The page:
Interior Department Shake-up Raises Questions About Retaliation
Sen. Maria Cantwell (D-Wash.), the ranking member on the Senate Energy and Natural Resources Committee, announced her intention to pursue an investigation into the reassignment of the director of the Office of Policy Analysis at the Department of the Interior.
The employee who held the post, Joel Clement, is a member of the Senior Executive Service who wrote an op-ed for the Washington Post in which he alleged he had been reassigned as a means of retaliation for his belief that climate change is a real threat.
In the Post op-ed, Clement wrote, “I am a scientist, a policy expert, a civil servant and a worried citizen. Reluctantly, as of today, I am also a whistleblower on an administration that chooses silence over science…on June 15, I was one of about 50 senior department employees who received letters informing us of involuntary reassignments. Citing a need to ‘improve talent development, mission delivery and collaboration,’ the letter informed me that I was reassigned to an unrelated job in the accounting office that collects royalty checks from fossil fuel companies.” Importantly, though, Clement notes, “I am not an accountant…”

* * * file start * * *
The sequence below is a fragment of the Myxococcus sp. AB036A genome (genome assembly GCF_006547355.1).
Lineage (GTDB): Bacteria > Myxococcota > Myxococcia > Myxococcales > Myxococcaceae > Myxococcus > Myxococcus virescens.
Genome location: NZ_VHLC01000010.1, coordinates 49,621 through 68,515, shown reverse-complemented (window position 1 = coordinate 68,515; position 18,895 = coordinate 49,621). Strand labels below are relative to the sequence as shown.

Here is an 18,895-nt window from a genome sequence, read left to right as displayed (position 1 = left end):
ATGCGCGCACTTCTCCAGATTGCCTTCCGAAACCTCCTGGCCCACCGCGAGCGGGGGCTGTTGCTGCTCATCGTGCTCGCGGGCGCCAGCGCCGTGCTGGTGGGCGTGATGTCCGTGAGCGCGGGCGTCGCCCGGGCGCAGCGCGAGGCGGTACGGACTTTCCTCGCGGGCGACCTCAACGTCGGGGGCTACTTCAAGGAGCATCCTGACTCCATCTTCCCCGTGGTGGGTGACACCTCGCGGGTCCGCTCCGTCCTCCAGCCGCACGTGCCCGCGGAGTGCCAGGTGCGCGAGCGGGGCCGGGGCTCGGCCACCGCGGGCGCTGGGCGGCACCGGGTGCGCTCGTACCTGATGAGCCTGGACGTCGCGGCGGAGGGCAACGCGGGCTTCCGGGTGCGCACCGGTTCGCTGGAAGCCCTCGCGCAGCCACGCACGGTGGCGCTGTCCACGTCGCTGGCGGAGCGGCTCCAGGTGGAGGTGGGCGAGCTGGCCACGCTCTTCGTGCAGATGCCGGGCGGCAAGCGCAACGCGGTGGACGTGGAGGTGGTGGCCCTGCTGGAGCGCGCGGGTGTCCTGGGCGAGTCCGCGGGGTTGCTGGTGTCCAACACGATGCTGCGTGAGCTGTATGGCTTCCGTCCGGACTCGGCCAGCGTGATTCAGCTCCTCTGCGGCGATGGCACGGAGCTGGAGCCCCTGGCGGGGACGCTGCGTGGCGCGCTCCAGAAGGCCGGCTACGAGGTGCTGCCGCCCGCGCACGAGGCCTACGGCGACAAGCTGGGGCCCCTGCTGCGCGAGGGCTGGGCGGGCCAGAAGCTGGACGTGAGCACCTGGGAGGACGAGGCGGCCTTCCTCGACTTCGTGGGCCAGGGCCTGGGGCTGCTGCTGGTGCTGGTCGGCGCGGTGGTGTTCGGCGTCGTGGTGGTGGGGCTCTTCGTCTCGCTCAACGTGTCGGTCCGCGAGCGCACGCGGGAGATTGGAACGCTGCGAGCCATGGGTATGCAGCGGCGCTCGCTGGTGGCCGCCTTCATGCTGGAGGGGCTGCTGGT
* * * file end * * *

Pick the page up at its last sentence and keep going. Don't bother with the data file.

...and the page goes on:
Clement goes on to explain his belief that the Trump administration was opposed to his work discussing the threat climate change poses, specifically to native Alaskan communities. He writes, “During the months preceding my reassignment, I raised the issue with White House officials, senior Interior officials and the international community, most recently at a U.N. conference in June. It is clear to me that the administration was so uncomfortable with this work, and my disclosures, that I was reassigned with the intent to coerce me into leaving the federal government.”
Following the news surrounding the reassignment of Clement and other Interior executives, Sen. Cantwell sent a letter to the Interior Department’s Inspector General, in which she notes that, “Although the law allows the head of an agency to reassign senior executives, it contemplates that reassignments be made ‘to best accomplish the agency’s mission,” stating that, “Any suggestion that the Department is reassigning SES employees to force them to resign, to silence their voices, or to punish them for the conscientious performance of their public duties is extremely troubling and calls for the closest examination.”
Cantwell was joined by seven other Senators in sending the letter.
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